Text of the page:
At this point, businesses should alert their chosen bank or PSP about their intent to conduct USD bank transfers. Different banks may have specific documentation requirements or onboarding procedures for USD transfers, and businesses should consult the bank’s website or contact customer support for setup instructions. Some banks offer ACH transfers directly, and some require businesses to use a payment processor that partners with an ACH operator. Setting up wire transfers might require additional documentation or activation procedures. Businesses that want to conduct international transactions with USD bank transfers should also familiarize themselves with the SWIFT network’s requirements and fees.

Some businesses may find it helpful to integrate their bank account with accounting software to automate transaction reconciliation, facilitate real-time cash flow tracking, and maintain accurate financial records. Before committing to a product, businesses should confirm that their chosen accounting software can integrate with their bank’s system.

Businesses will also need to establish the following rules and procedures for how they will handle USD bank transfers:

  • Authorization procedure: Establish clear procedures for authorizing USD transfers, including who has the authority to initiate transactions and any required approval processes.

  • Transaction limits: Set limits on transfer amounts to control risk and monitor potentially suspicious activity.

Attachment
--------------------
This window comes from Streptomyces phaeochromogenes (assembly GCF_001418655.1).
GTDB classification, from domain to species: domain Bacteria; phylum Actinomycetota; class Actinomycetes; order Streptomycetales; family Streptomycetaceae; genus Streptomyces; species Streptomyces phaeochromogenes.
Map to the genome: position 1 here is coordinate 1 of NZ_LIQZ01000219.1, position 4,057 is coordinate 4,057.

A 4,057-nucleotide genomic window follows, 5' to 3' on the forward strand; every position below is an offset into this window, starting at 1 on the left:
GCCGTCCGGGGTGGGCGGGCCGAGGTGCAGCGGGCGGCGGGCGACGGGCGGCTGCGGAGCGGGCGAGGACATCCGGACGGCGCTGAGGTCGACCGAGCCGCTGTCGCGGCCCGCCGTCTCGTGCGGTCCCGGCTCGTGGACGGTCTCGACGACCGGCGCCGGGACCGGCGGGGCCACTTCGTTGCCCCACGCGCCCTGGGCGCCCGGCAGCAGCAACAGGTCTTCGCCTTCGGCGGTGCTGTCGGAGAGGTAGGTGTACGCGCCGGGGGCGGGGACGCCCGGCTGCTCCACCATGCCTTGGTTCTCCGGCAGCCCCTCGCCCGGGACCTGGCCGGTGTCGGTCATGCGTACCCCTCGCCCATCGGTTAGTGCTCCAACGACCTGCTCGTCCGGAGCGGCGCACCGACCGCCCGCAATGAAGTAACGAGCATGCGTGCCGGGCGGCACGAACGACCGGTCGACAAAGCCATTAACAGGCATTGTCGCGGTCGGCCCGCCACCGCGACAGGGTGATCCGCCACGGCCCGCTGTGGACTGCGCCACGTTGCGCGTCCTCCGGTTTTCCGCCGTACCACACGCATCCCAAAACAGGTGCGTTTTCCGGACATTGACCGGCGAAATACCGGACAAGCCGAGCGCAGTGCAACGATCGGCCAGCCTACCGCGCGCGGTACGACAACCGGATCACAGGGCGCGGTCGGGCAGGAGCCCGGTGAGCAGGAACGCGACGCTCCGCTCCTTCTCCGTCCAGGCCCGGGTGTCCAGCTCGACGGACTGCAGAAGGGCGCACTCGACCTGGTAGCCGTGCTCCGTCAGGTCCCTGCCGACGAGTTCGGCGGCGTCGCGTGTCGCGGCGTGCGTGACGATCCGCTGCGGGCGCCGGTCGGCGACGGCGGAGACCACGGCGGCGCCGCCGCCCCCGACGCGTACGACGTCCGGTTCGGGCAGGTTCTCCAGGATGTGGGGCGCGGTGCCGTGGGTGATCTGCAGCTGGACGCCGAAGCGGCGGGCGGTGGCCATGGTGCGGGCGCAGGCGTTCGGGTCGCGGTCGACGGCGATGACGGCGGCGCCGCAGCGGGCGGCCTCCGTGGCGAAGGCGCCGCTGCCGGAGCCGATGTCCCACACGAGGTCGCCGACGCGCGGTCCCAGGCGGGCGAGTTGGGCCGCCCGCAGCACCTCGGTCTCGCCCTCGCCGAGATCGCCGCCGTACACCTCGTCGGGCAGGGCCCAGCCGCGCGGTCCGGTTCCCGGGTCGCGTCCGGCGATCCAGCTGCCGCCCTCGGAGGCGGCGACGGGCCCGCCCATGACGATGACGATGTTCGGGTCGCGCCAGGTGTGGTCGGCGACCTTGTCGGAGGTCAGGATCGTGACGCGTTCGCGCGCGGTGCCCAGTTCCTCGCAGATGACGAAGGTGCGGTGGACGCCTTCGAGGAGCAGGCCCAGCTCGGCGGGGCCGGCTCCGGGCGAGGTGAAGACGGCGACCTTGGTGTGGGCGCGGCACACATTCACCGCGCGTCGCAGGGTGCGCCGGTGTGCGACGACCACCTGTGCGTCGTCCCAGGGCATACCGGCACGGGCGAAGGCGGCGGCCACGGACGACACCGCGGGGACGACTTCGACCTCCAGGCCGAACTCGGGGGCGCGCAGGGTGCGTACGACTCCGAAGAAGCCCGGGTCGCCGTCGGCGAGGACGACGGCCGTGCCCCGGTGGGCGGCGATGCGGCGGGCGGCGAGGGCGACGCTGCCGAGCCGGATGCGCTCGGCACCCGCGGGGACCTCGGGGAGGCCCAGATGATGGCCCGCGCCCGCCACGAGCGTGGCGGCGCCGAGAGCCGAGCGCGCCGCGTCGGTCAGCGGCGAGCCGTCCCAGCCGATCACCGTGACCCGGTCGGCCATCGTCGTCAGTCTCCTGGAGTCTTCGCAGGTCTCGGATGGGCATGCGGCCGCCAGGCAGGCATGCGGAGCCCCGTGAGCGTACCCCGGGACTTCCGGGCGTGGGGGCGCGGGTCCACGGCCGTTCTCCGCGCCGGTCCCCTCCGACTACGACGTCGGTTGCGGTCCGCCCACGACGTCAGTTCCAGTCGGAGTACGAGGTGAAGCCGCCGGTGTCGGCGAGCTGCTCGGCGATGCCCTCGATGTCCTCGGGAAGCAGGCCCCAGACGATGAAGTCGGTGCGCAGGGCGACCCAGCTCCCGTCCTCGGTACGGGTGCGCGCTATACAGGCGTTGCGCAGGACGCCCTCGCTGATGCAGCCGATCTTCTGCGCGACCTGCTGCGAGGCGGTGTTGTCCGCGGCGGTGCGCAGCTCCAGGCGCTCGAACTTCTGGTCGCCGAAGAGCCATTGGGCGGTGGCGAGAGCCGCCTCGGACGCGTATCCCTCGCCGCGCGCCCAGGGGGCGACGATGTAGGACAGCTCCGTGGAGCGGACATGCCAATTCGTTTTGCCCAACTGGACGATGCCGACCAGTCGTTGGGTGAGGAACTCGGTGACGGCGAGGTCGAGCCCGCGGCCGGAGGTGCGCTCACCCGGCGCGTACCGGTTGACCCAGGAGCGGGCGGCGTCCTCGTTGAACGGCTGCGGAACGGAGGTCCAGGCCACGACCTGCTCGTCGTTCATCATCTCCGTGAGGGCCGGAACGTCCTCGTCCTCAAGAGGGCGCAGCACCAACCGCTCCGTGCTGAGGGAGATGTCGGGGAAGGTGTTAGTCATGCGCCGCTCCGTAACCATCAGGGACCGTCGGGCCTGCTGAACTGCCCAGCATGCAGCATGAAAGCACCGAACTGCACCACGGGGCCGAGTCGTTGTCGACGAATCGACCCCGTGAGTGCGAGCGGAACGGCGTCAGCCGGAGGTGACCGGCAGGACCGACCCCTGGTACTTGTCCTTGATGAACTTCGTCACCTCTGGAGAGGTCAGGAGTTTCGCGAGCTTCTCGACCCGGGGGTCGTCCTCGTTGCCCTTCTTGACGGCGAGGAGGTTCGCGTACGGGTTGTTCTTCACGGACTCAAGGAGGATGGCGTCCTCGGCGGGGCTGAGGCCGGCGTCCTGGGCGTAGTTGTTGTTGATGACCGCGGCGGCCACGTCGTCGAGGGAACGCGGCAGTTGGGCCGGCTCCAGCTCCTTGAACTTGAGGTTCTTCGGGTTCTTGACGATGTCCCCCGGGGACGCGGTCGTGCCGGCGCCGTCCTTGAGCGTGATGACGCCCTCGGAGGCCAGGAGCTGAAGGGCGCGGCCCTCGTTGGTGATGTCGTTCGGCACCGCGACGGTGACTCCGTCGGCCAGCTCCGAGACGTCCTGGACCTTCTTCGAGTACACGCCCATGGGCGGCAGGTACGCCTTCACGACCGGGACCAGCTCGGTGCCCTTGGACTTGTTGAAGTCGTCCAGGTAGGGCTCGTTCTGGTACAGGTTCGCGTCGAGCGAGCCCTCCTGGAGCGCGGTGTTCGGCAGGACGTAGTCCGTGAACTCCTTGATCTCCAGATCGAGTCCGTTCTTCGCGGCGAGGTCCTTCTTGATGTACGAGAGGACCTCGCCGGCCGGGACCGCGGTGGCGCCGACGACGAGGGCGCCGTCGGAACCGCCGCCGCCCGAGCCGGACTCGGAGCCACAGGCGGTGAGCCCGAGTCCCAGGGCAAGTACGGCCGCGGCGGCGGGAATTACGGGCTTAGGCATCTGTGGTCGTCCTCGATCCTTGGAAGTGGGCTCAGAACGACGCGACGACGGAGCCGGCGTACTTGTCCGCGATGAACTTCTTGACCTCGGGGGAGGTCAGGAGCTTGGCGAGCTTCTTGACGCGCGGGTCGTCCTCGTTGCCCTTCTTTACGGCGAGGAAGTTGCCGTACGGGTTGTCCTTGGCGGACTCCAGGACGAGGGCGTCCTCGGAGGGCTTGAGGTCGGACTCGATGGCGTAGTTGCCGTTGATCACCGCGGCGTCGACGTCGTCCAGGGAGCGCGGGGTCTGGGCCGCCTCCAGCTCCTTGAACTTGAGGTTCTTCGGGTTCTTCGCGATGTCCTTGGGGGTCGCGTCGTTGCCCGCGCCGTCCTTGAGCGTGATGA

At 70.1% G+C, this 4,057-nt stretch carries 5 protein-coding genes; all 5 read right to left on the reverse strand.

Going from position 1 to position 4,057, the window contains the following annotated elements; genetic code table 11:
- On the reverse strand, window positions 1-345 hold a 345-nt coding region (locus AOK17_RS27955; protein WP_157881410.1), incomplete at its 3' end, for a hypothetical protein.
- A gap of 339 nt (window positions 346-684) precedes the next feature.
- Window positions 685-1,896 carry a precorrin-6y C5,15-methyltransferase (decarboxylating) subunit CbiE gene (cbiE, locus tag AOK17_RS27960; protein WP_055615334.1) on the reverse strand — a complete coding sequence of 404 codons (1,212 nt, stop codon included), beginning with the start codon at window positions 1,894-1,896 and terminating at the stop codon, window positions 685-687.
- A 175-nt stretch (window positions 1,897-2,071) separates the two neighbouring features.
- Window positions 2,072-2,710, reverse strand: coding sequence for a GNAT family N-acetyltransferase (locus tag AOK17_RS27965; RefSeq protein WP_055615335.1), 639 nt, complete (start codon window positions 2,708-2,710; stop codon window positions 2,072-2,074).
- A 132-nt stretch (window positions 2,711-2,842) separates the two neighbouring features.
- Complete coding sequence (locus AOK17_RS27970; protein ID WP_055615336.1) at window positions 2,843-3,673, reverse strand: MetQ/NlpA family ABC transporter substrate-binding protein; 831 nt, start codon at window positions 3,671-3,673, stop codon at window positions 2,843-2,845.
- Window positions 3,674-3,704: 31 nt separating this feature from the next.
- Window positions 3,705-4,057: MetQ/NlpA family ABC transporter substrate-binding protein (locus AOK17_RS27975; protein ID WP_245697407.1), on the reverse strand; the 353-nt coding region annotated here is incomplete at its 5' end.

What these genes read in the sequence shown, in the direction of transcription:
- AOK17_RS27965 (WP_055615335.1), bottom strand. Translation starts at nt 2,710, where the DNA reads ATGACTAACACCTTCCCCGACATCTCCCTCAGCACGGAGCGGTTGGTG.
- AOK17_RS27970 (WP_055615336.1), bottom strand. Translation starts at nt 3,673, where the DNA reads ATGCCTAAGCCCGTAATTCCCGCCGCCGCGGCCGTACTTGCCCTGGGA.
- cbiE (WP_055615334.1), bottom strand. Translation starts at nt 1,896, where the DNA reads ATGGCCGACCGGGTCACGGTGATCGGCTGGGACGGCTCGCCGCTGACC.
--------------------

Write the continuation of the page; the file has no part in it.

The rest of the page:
• Reconciliation process: Develop efficient reconciliation procedures for accurate tracking and accounting of all USD transfers.

Businesses that want to accept USD bank transfers through Stripe should be aware of provider-specific functionalities and eligibility requirements. First, businesses should check whether their business category is supported for bank transfer payments through Stripe and familiarize themselves with the specific pricing structure for these transactions.

Learn more about eligibility and pricing with Stripe.

Eligible businesses will be able to set up USD bank transfers with Stripe by activating bank transfer payments in their Stripe Dashboard. This activation provides customers with a virtual bank account number to use for transfers, which keeps the business’s account details private. From the Stripe Dashboard, businesses can access the sender details of any incoming bank transfers, including the sender’s name, reference, and the transfer network used. Businesses can also access this information via Stripe’s API. The Stripe Dashboard allows businesses to manage not just bank transfers, but also several additional payment methods such as credit cards—creating a simplified, integrated environment for managing all payments.

Here’s how Stripe handles the following scenarios related to USD bank transfers:

  • Overpayment or underpayment: Since businesses cannot dictate the amount they receive for bank transfers, this payment method is vulnerable to overpayments or underpayments. To address this, Stripe holds the customer’s bank transfer payments in a customer balance for up to 90 days, allowing businesses to reconcile any discrepancies in payment amounts within this time period.

  • International payments: Businesses in the US can accept international wire transfers through Stripe using the SWIFT network. These international wire transfers incur fees, which might result in a business receiving a lower amount than expected. These fees are listed on the Stripe Dashboard’s balances page.

  • Refunds: Stripe allows businesses to refund customer balance payments either directly to the customer’s bank account or to the customer’s cash balance on Stripe. If the customer’s bank account details are not already available with Stripe, the system sends an email to the customer to collect this information.

  • Account verification: If a business needs to show bank account details to customers before the first payment, it can use Stripe’s Funding Instructions API.